Shares of Endo International (NASDAQ:ENDP), a manufacturer of generic and branded pharmaceuticals products, were down 14% as of 11:30 a.m. EDT on Monday. The slide is directly traceable to a negative research note that was published by an analyst today.
Christopher Schott, an analyst at J.P. Morgan, downgraded Endo's stock today.
Schott lowered the company's rating from neutral to underweight, but maintained his near-term price target of $9 per share
One of the reasons for the re-rating is that the analysts don't believe that there are many catalysts for the company in the year ahead. Schott stated that there are simply better opportunities for investors in other stocks.
Traders sold off the company's stock in response.
Endo recently reported its first-quarter results, and the headline numbers were pretty good:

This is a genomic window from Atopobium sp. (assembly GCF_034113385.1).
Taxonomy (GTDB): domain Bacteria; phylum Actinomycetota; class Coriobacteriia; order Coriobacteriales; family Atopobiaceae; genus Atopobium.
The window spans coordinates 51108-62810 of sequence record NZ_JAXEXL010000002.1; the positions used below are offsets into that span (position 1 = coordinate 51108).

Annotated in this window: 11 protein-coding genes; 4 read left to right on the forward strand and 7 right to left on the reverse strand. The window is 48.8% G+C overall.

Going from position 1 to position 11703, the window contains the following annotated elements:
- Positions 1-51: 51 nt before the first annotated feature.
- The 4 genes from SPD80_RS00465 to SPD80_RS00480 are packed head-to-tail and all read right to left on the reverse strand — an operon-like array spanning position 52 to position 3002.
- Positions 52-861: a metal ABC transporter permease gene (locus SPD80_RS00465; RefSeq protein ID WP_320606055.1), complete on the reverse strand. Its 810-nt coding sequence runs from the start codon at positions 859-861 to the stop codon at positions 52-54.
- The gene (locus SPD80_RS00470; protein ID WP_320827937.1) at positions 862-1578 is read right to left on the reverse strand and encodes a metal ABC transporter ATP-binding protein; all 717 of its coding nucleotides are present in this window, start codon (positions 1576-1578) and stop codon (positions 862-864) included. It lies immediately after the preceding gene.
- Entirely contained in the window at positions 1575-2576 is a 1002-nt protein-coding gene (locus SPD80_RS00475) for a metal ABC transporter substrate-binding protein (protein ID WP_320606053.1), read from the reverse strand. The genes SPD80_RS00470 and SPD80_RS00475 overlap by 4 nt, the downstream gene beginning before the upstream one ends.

- Revenue grew 3% to $720.4 million. That was ahead of the $692 million that Wall Street had predicted.
- Net loss was $18.6 million, or $0.08 per share.
- Adjusted net loss was $0.53. That was well higher than the $0.42 that analysts had predicted.
On the call with investors, management also stated that it is on track to meet its full-year guidance, which looks like this:
- Revenue is expected to land between $2.76 billion and $2.96 billion. The midpoint of this range is slightly behind the $2.87 billion that Wall Street was expecting.
- Earnings are expected to land between $2 and $2.25 per share. The midpoint here is also a smidge lower than the $2.18 that analysts were predicting.
Endo's stock is currently trading for less than four times the midpoint of this year's adjusted EPS range. That's absurdly cheap, and it speaks volumes about Wall Street's lack of confidence in this business.
Value investors might be attracted to Endo's stock at these levels, but I've learned the hard way that it is usually smart to be cautious with stocks that look unbelievable cheap. My plan is to continue to monitor Endo's progress from the safety of the sidelines.